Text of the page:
Presumably for want of a better word, the work of North American author Jesse Bullington has been branded fantasy, but stand his latest alongside a cross-section of novels more obviously of the genre and you’ll see immediately how inept a description this is. The Folly of the World features no firebolts, has Belgians where banshees might be, and most telling of all, it occurs in the real world…or else a setting very much resembling what you’d expect from said six centuries ago:
“They’d done a decent job building things up to accommodate the raised waterline, and the city walls were the city walls were the city walls, but now the great gray ring of Dordrecht was an island of stone and not a river town in the midst of bustling farmland, with huts and barns pushing up to the marshy edges of the place. Dordt was alone now, a great tombstone for the people of the sea-taken Groote Waard, and there was not a building in the city that didn’t have a watermark somewhere along its flank from where the flood had pushed in before admitting defeat and retreating back to its newly conquered realm outside the walls. [The] place still stank like bog rot a year and a half on.”
Welcome, one and all, to the Netherlands—albeit in the ghastly aftermath of the Saint Elizabeth Flood of 1421, which sucked something like 70 villages and many thousands of unsuspecting residents into the greedy sea. In a rather happier accident, the aforementioned natural disaster also installed a body of water between two cities which had warred historically: Dordrecht and Geertruidenberg.
The Folly of the World largely ignores the latter, taking place primarily in and around the alien yet earthly landscape of drowned Dordrecht. Here, Bullington introduces readers to a pair of poor men who plot to win riches beyond reckoning. Jan and Sander are partners in crime, and lovers in time, but as self-sufficient as they seem, they need another to pull off the longest con they’ve ever attempted.
Jan finds their third in Jo, a wild dyer’s daughter who can swim like a seal—who has had to, in fact, to escape her brothers’ savage advances. Thus, though she is hardly glad to be bought—and for a paltry quantity of counterfeit coin, to add insult to injury—Jo reasons that the life stretched out ahead of her can only be better than that she abandons to the past.
Alas, Jan and Sander have other plans for Jolanda, whose mastery of the mouldering meer is exactly what our morally tawdry twosome require to recover a rare treasure long thought engorged by the water: a signet ring which could see Jan a rich man and Sander his upscale squire.But what cost their venal scheme? Far too high a one for two of the three, as we shall see.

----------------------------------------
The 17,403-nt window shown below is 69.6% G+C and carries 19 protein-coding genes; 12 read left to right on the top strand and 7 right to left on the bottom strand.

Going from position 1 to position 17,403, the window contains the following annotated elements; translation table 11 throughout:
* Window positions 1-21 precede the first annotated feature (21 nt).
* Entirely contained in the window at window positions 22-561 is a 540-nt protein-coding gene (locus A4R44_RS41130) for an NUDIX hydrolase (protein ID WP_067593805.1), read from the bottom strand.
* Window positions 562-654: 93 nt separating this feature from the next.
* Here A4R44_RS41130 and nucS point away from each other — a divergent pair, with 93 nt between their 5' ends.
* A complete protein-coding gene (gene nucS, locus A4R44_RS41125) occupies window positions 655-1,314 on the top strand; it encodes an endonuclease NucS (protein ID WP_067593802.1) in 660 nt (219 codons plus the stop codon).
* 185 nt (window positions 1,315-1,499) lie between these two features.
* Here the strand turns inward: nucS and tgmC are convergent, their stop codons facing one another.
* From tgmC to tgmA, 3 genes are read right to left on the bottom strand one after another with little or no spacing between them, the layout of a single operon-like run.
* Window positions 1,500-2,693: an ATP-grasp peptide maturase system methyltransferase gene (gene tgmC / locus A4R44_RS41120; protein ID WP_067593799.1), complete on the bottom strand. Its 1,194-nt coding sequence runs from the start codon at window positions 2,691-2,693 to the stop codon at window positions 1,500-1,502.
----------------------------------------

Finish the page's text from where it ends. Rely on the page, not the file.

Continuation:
All this occurs around the exhilarating outset of Bullington’s harrowing narrative, in advance of a twist so significant that The Folly of the World becomes a whole other story hereafter. I shall not speak its name, except to say that sadly, this second tale—which is perhaps thrice as prolonged as the novel’s masterful first flush—seems supplementary at best, as the would-be beneficiary of a fortune for squandering all-too-knowingly acknowledges:
“Everything that came after this was less important, if Jan were to be honest with himself, everything beyond this flooded land was dreamlike, insubstantial as clouded breath on a winter’s morning, and only by taking the physical artifact could he transform—it was a witch’s tool, a magic ring, a relic, not something to be faked. […] The point was, the ring was down there in the dark, waiting, and he would have it, and then he would be graaf instead of grift.”
Narratively, Bullington’s book can’t quite recover from the sheer shock and awe of its elaborate opening act, but even at its weakest—specifically amidst a bland, meandering middle—The Folly of the World is incredibly immersive. Dordrecht’s deadlands make for a truly singular setting, underpinned by a desperate sense of dread and an atmosphere so taut with tension that for safety reasons movement should be strictly forbidden.
In the interim, a welcome wealth of character development. Initially, our adult protagonists are a fairly straightforward pair:
“Sander might be more eager to wade into a fight or, sure, yeah, a murder or two, but Jan had a whole different sort of edge to him, maybe the difference between a sword and a fish knife of something, a shaving blade. Whatever. Point was, part of the attraction had always been Jan’s willingness to overlook Sander’s more violence excesses.”
By the end of The Folly of the World, however—again avoiding spoilers—Jan and Sander are so changed by the choices they’ve made, and in such different ways, that they’re almost unrecognisable. The only viable path through this novel’s manifold madness is Jo, who comes into her own both above the tideline and whilst fighting its tow below. She may be the most memorable character Bullington has created to date; if The Folly of the World were more Jo’s narrative than Jan or Sander’s, I suspect I would have felt differently about it.
As it stands, though, I applaud the author for writing a fantasy so absolutely stark—or a historical horror novel so very hellish—there’s so little warmth in The Folly of the World that when Jo isn’t about, or the tale itself takes a time out, one’s interest and engagement invariably wanes.
Even then, from a distance, there remains much to admire: the fiction’s confounding first act features Bullington’s best storytelling yet, and the gripping conclusion some 300 pages later almost recalls it. Unfortunately, the Morningstar Award-nominee simply takes far too long to figure out where he’s headed during The Folly of the World’s distressingly disparate middle section for me to recommend the whole wholeheartedly.
Niall Alexander is an erstwhile English teacher who reads and writes about all things weird and wonderful for The Speculative Scotsman, Strange Horizons and Tor.com. Sometimes he tweets about books, too.